A Simple Tool for Evaluating Scientific Studies on Your News Feed

By Julia Reedy, MNSP, November 17, 2021

understanding studies on news feedInsideTracker works on the cutting edge of nutrition and human science. An entire team of scientists is constantly reviewing newly published studies, evaluating their strengths and weaknesses, and integrating their findings into the algorithms that provide all InsideTracker users with personalized wellness and nutrition recommendations. But not everybody has a team of experts to assist with decoding the constant stream of science headlines and posts that cross our screens each day. Luckily, you don’t need formal scientific training to think critically about the studies you see in your news feed—some of the same tools used by scientists are available to all. Here are some general characteristics that can influence the strength of a study, plus info about a tool to help you understand all of the important details.

5 blood biomarkers all athletes should knowAn introduction to characteristics that influence a study’s strengths

InsideTracker takes many considerations into account when determining whether and how to integrate a study’s findings into the platform and recommendation calculations. Here are some high-level characteristics that help to contextualize the strength of a study’s findings.

  • The amount of existing research that supports its findings – A single study is most impactful when its findings are supported by a body of evidence from existing research. Novel, cutting-edge findings can still be important, but caution is warranted before taking their results as objective truth.
  • The scientific journal in which the study is published – Journals have varying levels of reputation and impact in their respective fields. The impact factor of a journal quantifies the importance of its published studies and the frequency at which they are cited in other studies. The higher the impact factor of a journal, the more reputable it is.
  • The sample size of a study – Though small studies can have significant findings, studies that evaluate larger groups of people are more likely to have statistically (and clinically) significant findings.
  • The type of study – Studies can vary significantly in their design. Some studies review or analyze multiple existing studies, some are new experiments, and some observe people in their natural states. Studies that analyze multiple existing studies (meta-analyses) are typically the strongest.
  • The type of findings – Studies can vary in what they measure (e.g. a biomarker like glucose vs. a clinical outcome like diabetes diagnosis) and in how strong an effect is found to be. Studies that evaluate clinical outcomes and those with large effect measures are the most influential.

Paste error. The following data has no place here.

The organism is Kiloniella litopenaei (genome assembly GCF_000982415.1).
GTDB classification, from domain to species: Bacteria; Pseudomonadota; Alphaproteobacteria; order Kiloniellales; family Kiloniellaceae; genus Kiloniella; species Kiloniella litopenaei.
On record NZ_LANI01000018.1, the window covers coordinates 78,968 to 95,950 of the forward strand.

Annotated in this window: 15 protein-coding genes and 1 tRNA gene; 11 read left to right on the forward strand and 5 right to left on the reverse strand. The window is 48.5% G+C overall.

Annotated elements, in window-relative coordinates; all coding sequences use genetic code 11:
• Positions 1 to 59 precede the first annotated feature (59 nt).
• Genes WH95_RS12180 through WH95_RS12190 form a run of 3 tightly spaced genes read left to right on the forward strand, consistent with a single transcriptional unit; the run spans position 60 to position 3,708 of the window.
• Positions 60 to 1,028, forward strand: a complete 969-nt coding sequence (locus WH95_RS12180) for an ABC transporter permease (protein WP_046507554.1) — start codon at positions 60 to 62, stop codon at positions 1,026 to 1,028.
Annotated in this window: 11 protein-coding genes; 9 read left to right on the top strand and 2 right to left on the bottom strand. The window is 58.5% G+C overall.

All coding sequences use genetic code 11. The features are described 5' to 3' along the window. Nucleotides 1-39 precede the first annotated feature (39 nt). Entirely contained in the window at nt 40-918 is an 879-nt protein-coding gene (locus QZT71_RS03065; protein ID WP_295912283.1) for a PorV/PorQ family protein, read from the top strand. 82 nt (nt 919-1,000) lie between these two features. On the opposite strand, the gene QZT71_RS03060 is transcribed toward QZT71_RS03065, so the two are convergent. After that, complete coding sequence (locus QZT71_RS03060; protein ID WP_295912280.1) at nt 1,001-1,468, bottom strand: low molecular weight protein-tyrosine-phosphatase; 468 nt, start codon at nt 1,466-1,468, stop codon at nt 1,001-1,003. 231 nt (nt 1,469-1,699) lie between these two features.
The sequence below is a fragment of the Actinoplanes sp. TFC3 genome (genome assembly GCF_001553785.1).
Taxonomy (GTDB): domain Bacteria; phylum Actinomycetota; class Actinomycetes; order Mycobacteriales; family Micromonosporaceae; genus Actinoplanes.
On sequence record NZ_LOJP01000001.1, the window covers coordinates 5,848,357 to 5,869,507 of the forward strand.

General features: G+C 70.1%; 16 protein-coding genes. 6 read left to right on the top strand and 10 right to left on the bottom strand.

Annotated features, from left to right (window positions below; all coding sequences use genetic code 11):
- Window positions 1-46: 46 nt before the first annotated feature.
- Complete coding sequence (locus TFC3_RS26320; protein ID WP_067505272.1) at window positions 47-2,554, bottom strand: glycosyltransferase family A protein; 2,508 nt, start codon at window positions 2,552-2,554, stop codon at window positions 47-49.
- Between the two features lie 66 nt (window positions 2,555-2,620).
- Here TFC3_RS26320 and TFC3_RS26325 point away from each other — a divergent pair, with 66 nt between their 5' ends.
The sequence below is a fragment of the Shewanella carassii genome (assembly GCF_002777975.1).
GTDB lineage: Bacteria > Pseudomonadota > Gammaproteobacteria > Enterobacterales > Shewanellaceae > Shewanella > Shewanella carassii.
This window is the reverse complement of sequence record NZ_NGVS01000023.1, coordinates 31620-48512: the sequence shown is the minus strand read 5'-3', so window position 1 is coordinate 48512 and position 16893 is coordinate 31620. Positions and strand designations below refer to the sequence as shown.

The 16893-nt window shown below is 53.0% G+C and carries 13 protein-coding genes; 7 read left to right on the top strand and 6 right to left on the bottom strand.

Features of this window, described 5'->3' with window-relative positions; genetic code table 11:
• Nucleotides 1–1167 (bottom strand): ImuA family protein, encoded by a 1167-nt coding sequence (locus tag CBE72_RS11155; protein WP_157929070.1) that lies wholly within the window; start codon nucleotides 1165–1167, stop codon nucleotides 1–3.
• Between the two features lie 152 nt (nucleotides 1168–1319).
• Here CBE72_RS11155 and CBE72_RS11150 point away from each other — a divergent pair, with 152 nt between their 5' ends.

A tool to help you identify and understand high-quality, high-impact studies

Want to learn how to evaluate studies like an InsideTracker scientist? The tool found on this page, created by the United States National Institutes of Health, is an excellent resource for anyone looking to understand a study’s strengths and weaknesses. Once you’ve identified a study of interest, go to the corresponding tab (dependent on study type), and complete the questionnaire—scroll down the page for additional details and guidance.

View the United States National Institutes of Health's Study Quality Assessment Tool here

Connecting to InsideTrackerunderstanding research studiesInsideTracker uses a massive database of human research to inform and provide personalized wellness and nutrition recommendations to its users. The strength of the studies included in this database gives InsideTracker’s algorithms the precision needed to provide recommendations that drive meaningful results.

As an InsideTracker user, you can see the studies informing the recommendations on your profile. In the InsideTracker app, go to your Plan page, click any of your recommendations, and scroll down to Science. There, you can see the strength of the scientific evidence based on InsideTracker's star rating (more info on our rating system here) and even read the original research.





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Julia Reedy, MNSP
Julia is a Written Content Strategist & Editor at InsideTracker. She loves to use her experience in cutting-edge nutrition research and writing to spin complex health and nutrition topics into clear, approachable info everyone can relate to. As an inquisitive food shopper, she's constantly reading ingredient lists—and leaving shelves of backward products in her wake.

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